I am very different from the characters I play. However, I have played them so much that sometimes, I sound like them. The characters are the things I see and observe in people. I may have also picked some of the mannerisms from my dad, mum, or other things I might have watched. Indeed, I think a part of the characters I create are in me, depending on the situation.

Did you start playing female roles in your skits because it’s now fashionable?

I started creating content in 2018.These days, I sit down and appreciate myself for starting almost four years ago. Of course, there were people who started creating content before me.

Anyway, I was inspired to play multiple characters because I used to watch a lot of a skit maker, Maraji’s skits. I look up to her and I still think she is one of the best content creators in Africa, though she does not create that much again. I like how she was able to play multiple characters. I felt it was something I could also do.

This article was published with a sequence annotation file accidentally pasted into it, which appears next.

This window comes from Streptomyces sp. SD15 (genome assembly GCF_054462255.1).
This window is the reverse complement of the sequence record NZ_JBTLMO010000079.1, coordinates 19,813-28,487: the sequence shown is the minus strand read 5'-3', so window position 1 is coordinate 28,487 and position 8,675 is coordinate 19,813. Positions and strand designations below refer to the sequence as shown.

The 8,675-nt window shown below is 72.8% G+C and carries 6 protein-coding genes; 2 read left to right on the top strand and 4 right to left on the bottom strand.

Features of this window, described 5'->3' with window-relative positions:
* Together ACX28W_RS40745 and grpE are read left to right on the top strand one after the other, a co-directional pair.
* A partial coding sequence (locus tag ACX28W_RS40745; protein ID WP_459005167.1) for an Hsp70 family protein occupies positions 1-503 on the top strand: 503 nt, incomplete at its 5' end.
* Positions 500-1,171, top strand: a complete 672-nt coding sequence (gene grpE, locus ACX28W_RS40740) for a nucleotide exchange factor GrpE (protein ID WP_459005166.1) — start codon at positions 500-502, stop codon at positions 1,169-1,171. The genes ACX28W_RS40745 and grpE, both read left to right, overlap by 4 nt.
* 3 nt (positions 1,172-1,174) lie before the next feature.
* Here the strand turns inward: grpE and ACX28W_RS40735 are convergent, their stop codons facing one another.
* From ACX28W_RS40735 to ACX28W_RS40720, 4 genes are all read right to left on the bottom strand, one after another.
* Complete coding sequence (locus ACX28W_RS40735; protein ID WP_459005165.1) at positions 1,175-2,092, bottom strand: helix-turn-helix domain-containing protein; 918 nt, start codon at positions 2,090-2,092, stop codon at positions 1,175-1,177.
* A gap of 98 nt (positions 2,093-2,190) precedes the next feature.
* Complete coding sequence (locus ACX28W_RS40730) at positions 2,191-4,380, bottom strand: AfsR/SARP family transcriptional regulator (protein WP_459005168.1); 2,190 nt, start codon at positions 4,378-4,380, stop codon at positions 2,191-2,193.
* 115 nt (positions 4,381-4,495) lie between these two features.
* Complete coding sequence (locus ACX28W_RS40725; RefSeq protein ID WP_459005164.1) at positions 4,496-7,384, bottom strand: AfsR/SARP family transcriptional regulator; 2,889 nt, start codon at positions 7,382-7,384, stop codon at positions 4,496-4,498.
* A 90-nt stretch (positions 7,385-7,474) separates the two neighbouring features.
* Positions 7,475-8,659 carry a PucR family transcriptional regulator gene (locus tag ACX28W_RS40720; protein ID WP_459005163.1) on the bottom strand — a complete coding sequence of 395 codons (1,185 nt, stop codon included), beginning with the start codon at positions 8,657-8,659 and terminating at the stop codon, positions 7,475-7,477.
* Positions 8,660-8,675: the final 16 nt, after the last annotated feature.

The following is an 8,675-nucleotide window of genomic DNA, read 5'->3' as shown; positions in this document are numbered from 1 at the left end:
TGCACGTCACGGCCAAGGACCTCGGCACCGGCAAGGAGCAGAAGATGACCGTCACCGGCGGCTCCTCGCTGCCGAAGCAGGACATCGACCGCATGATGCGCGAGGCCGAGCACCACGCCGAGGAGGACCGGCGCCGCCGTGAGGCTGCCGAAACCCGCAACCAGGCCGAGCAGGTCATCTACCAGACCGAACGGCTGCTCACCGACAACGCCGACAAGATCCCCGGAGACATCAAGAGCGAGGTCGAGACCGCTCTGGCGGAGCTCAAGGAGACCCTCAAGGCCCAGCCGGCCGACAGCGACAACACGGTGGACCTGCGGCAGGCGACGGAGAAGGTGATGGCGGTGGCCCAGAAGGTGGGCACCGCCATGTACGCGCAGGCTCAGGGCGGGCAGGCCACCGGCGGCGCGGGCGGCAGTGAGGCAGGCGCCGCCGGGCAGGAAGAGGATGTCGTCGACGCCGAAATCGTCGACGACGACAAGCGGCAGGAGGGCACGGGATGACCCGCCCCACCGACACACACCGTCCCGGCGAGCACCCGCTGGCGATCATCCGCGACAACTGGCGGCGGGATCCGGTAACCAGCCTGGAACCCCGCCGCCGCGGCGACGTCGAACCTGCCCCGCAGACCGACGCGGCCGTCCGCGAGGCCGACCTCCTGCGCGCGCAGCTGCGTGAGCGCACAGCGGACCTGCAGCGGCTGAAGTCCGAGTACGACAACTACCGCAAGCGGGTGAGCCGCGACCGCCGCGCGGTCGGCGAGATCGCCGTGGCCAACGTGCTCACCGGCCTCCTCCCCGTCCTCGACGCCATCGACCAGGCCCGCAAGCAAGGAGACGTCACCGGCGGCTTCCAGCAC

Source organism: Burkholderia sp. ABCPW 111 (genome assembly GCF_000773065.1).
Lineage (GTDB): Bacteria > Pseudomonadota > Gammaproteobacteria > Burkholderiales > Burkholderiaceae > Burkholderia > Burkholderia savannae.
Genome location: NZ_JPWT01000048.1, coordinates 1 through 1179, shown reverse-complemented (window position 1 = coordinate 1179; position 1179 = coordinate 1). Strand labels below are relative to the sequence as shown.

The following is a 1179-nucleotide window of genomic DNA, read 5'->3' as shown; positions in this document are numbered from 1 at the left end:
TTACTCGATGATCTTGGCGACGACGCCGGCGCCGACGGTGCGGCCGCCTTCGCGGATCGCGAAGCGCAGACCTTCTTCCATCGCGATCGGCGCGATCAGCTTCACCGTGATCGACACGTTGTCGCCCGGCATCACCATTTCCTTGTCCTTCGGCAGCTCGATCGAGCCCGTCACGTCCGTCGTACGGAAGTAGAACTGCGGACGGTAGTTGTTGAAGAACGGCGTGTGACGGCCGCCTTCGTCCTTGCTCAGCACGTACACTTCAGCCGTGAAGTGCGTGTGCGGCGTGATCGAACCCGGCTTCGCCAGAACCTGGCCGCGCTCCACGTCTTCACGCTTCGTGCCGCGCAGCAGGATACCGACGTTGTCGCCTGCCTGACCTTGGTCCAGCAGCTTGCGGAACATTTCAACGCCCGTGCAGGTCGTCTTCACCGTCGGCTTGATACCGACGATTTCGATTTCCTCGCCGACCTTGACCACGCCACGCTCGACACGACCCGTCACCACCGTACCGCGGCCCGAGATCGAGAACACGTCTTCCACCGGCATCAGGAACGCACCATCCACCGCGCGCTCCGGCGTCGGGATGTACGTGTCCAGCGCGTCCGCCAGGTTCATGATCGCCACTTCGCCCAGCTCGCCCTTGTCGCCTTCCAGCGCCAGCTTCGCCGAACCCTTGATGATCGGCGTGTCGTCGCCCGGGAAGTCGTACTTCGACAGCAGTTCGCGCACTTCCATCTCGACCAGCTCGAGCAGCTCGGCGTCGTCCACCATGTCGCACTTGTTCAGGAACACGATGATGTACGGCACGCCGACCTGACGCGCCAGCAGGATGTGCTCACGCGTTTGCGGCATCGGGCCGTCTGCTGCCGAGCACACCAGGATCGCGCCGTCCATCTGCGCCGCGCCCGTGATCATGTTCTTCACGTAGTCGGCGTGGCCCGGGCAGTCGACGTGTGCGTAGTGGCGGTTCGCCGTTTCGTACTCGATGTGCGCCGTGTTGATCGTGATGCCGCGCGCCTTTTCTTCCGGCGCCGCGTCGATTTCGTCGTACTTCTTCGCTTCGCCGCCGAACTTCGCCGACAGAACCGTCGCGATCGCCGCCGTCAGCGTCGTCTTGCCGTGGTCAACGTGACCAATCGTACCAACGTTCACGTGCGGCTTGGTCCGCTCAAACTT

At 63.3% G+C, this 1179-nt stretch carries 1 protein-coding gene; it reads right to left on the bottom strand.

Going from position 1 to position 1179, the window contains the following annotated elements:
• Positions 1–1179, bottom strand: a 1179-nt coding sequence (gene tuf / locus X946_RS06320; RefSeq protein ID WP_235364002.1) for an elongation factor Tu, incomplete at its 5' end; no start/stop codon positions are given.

Another reason I play multiple characters is because when I started, I did not have anybody to act with. Whenever I had any idea, I could not call anybody to play other characters. I then resorted to doing them myself. Along the line, I realised that I actually like acting several characters. I also realised that people liked seeing me play different characters. They got so amused. Over the years, my acting has improved. As a matter of fact, I believe that no girl can play my mother’s character like me.

What is the thought process that goes into the creation of your skits?

I create a wide range of contents that people can always relate to. Sometimes, I get ideas from things that are happening around me or something that happened a long time ago. I could even be watching another person’s content, which is entirely different from what I do, and just get an idea. I could be watching a horror movie and get an idea for something that is even unrelated. Some ideas come to me easily. But, for some, I have to think, write and modify.